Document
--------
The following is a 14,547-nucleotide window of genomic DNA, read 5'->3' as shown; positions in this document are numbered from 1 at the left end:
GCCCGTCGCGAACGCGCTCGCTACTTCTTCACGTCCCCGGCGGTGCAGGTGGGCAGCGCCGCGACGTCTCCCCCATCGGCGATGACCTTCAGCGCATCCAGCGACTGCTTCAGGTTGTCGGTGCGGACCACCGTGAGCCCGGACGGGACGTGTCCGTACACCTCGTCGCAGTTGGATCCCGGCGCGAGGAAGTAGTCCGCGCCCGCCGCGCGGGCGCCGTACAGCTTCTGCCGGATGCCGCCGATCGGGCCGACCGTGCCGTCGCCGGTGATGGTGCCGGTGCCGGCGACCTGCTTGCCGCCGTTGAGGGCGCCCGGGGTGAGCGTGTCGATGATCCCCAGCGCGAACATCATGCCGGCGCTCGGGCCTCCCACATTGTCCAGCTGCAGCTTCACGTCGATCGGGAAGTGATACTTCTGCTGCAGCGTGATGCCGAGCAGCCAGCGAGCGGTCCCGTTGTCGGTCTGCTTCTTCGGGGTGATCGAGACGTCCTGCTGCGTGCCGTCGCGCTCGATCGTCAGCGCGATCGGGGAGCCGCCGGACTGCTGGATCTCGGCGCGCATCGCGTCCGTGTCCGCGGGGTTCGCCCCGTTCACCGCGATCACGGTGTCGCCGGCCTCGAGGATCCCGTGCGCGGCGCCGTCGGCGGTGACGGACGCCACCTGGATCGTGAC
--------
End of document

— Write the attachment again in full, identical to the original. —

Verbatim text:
The following is a 14,547-nucleotide window of genomic DNA, read 5'->3' as shown; positions in this document are numbered from 1 at the left end:
GCCCGTCGCGAACGCGCTCGCTACTTCTTCACGTCCCCGGCGGTGCAGGTGGGCAGCGCCGCGACGTCTCCCCCATCGGCGATGACCTTCAGCGCATCCAGCGACTGCTTCAGGTTGTCGGTGCGGACCACCGTGAGCCCGGACGGGACGTGTCCGTACACCTCGTCGCAGTTGGATCCCGGCGCGAGGAAGTAGTCCGCGCCCGCCGCGCGGGCGCCGTACAGCTTCTGCCGGATGCCGCCGATCGGGCCGACCGTGCCGTCGCCGGTGATGGTGCCGGTGCCGGCGACCTGCTTGCCGCCGTTGAGGGCGCCCGGGGTGAGCGTGTCGATGATCCCCAGCGCGAACATCATGCCGGCGCTCGGGCCTCCCACATTGTCCAGCTGCAGCTTCACGTCGATCGGGAAGTGATACTTCTGCTGCAGCGTGATGCCGAGCAGCCAGCGAGCGGTCCCGTTGTCGGTCTGCTTCTTCGGGGTGATCGAGACGTCCTGCTGCGTGCCGTCGCGCTCGATCGTCAGCGCGATCGGGGAGCCGCCGGACTGCTGGATCTCGGCGCGCATCGCGTCCGTGTCCGCGGGGTTCGCCCCGTTCACCGCGATCACGGTGTCGCCGGCCTCGAGGATCCCGTGCGCGGCGCCGTCGGCGGTGACGGACGCCACCTGGATCGTGAC